Diet, Allergy & Reflux

Please note this page needs updating for current guidelines around preventing food allergy and introducing potential allergenic foods.  See this excerpt in the meantime.

On this page I’m going to attempt to pull together all of the information we have on diet, allergy, intolerances and gastric reflux disease. Some infants presenting with signs of gastric reflux may have their symptoms relieved entirely by changing their diet.  It is my experience that if there is a food allergy present, it is impossible to gain good control of gastric reflux disease with medication.

If there is a history of any allergy (including hay fever) in either parent there is an increased risk that their children will have allergies and if both parents have allergies this is further increased to 50-60%. Even in a non-allergic family there is a 5-15% risk of allergies.

Studies have shown that about one third of infants with gastric reflux disease will have a cow’s milk protein allergy or intolerance.1 Skin prick or blood RAST testing will often not pick up this “gastrointestinal” food allergy as it may be a delayed reaction, and is best diagnosed by an elimination diet and challenge. This involves removing dairy from the mother’s diet if breastfed or a trial of a non-cow’s milk based formula. A trial of a dairy free diet is in fact the first recommendation on our treatment guidelines: GORD and Managing Uncomplicated Reflux. Some parents have found that unproven forms of testing such as Kinesiology have helped them to remove offending foods. GRSNNZ doesn’t endorse these and would recommend that limited diets also be supervised by a dietician, that a medically qualified health professional (paediatrician, allergist, immunologist etc) be involved and if appropriate the foods be challenged after a suitable time lapse.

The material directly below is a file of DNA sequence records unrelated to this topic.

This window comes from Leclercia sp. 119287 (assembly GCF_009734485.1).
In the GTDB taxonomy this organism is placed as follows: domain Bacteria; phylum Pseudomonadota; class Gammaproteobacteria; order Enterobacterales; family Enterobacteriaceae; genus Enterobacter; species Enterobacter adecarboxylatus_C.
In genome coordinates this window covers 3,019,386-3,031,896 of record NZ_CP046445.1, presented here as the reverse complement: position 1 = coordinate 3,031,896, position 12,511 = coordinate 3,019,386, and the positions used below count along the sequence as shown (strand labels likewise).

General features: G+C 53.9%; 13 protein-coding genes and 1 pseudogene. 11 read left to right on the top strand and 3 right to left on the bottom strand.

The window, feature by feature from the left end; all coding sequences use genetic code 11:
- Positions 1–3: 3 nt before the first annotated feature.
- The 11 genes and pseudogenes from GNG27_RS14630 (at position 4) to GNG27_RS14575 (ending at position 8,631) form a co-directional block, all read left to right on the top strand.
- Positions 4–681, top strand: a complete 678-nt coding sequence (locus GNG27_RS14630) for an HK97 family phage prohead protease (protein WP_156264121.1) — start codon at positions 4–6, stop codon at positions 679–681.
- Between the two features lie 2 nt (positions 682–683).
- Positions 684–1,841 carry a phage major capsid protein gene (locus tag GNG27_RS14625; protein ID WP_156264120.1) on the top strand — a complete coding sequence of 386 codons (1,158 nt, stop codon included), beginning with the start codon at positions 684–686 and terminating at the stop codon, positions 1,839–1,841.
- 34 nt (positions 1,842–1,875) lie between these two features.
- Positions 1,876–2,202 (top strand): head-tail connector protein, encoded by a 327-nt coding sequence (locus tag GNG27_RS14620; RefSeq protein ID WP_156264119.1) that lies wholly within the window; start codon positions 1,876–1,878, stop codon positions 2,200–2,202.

Cow’s milk protein allergy should not be confused with lactose intolerance. Breast milk always contains lactose even if the mother is on a strict dairy free, lactose free diet so a baby who responds to a change in their mother’s diet, does not have a lactose intolerance. Please contact us if you would like an article on Lactose Intolerance vs. Milk Protein Allergy.

For more information please see: Food and Reflux

Solids should be introduced around six months of age.2 In addition to this, it is our experience that a number of infants with GOR do not cope well with the introduction of gluten (wheat, barley, rye and oat products) and may develop an intolerance to this. Good first foods that are less likely to cause a reaction include plain baby rice (please check the ingredients as some brands of baby cereal contain milk products), kumara and pumpkin. Taking the introduction of solids slowly should allow you to work out which foods cause problems.

If you have further questions try our site search or contact us.

Bibliography:
Allergy Today Spring 2006 ( page 48 )
Crying Over Spilt Milk Survey December 2006
http://www.allergyclinic.co.nz/
Allergy Today Summer 2006/07 ( page 8 )
References:
1 Gastroesophageal reflux and cow’s milk allergy in infants: A prospective study. URL:http://cat.inist.fr/?aModele=afficheN&cpsidt=3022081. Accessed: 2010-08-21. (Archived by WebCite® at http://www.webcitation.org/5sA3Q7aKH )
2 Ministry of Health. Starting Solids. URL: https://www.healthed.govt.nz/resource/starting-solids.   Accessed: 10/09/2016

Written by Roslyn Ballantyne (RN), National Coordinator for © Crying Over Spilt Milk Gastric Reflux Support Network New Zealand for Parents of Infants and Children Charitable Trust December 2006. Last updated February 2015.

Page may be printed or reproduced for personal use of families, as long as copyright and Crying Over Spilt Milk‘s URL are included. It may not be copied to other websites or publications without permission and acknowledgement.

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